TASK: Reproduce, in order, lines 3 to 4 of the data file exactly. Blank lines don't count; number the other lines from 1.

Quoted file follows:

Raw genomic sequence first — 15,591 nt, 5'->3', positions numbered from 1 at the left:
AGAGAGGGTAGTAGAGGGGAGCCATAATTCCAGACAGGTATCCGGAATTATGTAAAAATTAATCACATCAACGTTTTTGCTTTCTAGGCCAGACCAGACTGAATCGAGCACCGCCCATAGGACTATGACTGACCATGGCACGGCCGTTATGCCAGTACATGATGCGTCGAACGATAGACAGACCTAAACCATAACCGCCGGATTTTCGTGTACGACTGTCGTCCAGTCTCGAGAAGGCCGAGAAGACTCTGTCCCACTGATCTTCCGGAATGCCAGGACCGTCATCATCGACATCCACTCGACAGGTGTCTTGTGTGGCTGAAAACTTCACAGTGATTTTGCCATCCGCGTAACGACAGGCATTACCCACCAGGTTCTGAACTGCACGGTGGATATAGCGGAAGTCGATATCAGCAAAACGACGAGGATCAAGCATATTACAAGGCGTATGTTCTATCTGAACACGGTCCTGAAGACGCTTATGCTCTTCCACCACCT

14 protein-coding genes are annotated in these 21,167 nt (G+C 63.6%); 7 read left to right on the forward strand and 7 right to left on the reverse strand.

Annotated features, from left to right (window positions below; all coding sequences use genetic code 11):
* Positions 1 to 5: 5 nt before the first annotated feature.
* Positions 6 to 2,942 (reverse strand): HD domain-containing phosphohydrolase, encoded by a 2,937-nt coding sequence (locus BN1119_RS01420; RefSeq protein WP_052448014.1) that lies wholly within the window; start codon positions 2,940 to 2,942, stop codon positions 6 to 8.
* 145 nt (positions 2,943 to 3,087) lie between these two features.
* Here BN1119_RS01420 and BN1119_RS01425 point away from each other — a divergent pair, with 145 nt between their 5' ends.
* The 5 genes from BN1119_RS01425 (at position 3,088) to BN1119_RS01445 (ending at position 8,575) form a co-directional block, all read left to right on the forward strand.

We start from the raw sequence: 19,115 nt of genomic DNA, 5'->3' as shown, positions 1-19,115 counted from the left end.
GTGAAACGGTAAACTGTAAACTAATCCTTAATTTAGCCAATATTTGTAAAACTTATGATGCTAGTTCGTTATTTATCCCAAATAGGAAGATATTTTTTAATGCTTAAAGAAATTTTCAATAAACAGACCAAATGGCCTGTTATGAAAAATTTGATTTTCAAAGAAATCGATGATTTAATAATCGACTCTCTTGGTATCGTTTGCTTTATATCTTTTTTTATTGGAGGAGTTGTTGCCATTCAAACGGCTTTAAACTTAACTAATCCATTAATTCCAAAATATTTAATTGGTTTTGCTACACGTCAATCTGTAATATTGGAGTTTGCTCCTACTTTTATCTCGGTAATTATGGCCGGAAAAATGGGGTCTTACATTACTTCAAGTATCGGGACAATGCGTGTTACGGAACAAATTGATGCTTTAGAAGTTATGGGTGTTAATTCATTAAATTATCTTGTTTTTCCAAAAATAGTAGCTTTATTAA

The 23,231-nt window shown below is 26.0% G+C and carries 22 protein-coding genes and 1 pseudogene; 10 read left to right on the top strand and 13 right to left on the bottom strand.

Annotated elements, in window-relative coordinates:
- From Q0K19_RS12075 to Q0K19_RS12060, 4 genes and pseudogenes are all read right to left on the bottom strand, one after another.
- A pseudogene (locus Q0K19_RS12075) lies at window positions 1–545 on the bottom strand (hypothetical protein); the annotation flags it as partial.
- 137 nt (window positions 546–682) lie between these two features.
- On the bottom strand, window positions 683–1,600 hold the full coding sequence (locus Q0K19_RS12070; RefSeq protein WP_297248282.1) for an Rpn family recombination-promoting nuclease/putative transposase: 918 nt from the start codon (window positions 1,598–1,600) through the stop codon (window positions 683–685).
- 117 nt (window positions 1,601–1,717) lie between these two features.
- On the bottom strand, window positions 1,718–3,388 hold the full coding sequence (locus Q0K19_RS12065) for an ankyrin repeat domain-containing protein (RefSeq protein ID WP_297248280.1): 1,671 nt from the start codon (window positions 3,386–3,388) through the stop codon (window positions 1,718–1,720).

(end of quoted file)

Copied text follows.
14 protein-coding genes are annotated in these 21,167 nt (G+C 63.6%); 7 read left to right on the forward strand and 7 right to left on the reverse strand.

Annotated features, from left to right (window positions below; all coding sequences use genetic code 11):